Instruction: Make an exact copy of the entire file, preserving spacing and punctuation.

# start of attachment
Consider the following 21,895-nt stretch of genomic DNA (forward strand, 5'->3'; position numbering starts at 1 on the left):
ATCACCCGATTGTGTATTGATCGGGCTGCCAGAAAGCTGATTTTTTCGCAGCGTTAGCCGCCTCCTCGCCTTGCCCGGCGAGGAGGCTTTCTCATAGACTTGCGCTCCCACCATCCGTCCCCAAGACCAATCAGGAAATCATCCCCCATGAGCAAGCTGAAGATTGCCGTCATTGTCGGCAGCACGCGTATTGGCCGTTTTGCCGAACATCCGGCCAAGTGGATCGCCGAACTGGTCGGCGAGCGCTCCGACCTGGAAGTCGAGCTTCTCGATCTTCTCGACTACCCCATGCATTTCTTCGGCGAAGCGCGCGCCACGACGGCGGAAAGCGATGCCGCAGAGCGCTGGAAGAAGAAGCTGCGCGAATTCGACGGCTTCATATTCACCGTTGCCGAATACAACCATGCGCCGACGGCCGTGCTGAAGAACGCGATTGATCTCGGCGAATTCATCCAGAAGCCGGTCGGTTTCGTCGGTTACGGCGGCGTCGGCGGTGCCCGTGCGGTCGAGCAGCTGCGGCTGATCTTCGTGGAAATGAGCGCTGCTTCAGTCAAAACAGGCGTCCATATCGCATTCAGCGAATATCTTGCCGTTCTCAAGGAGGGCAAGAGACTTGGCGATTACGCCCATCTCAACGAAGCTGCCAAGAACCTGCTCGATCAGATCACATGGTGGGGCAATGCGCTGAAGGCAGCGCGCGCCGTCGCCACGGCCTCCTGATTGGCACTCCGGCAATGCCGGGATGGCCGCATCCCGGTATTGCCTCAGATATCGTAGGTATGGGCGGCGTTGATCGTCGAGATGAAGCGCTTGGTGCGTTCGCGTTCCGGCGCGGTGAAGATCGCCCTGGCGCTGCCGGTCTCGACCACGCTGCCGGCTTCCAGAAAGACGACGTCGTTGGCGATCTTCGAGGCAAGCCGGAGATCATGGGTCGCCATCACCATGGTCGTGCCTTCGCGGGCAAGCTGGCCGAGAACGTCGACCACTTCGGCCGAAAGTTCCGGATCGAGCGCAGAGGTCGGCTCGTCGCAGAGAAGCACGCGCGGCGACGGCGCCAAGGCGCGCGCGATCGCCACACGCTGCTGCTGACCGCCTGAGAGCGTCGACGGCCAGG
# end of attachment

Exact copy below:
Consider the following 21,895-nt stretch of genomic DNA (forward strand, 5'->3'; position numbering starts at 1 on the left):
ATCACCCGATTGTGTATTGATCGGGCTGCCAGAAAGCTGATTTTTTCGCAGCGTTAGCCGCCTCCTCGCCTTGCCCGGCGAGGAGGCTTTCTCATAGACTTGCGCTCCCACCATCCGTCCCCAAGACCAATCAGGAAATCATCCCCCATGAGCAAGCTGAAGATTGCCGTCATTGTCGGCAGCACGCGTATTGGCCGTTTTGCCGAACATCCGGCCAAGTGGATCGCCGAACTGGTCGGCGAGCGCTCCGACCTGGAAGTCGAGCTTCTCGATCTTCTCGACTACCCCATGCATTTCTTCGGCGAAGCGCGCGCCACGACGGCGGAAAGCGATGCCGCAGAGCGCTGGAAGAAGAAGCTGCGCGAATTCGACGGCTTCATATTCACCGTTGCCGAATACAACCATGCGCCGACGGCCGTGCTGAAGAACGCGATTGATCTCGGCGAATTCATCCAGAAGCCGGTCGGTTTCGTCGGTTACGGCGGCGTCGGCGGTGCCCGTGCGGTCGAGCAGCTGCGGCTGATCTTCGTGGAAATGAGCGCTGCTTCAGTCAAAACAGGCGTCCATATCGCATTCAGCGAATATCTTGCCGTTCTCAAGGAGGGCAAGAGACTTGGCGATTACGCCCATCTCAACGAAGCTGCCAAGAACCTGCTCGATCAGATCACATGGTGGGGCAATGCGCTGAAGGCAGCGCGCGCCGTCGCCACGGCCTCCTGATTGGCACTCCGGCAATGCCGGGATGGCCGCATCCCGGTATTGCCTCAGATATCGTAGGTATGGGCGGCGTTGATCGTCGAGATGAAGCGCTTGGTGCGTTCGCGTTCCGGCGCGGTGAAGATCGCCCTGGCGCTGCCGGTCTCGACCACGCTGCCGGCTTCCAGAAAGACGACGTCGTTGGCGATCTTCGAGGCAAGCCGGAGATCATGGGTCGCCATCACCATGGTCGTGCCTTCGCGGGCAAGCTGGCCGAGAACGTCGACCACTTCGGCCGAAAGTTCCGGATCGAGCGCAGAGGTCGGCTCGTCGCAGAGAAGCACGCGCGGCGACGGCGCCAAGGCGCGCGCGATCGCCACACGCTGCTGCTGACCGCCTGAGAGCGTCGACGGCCAGG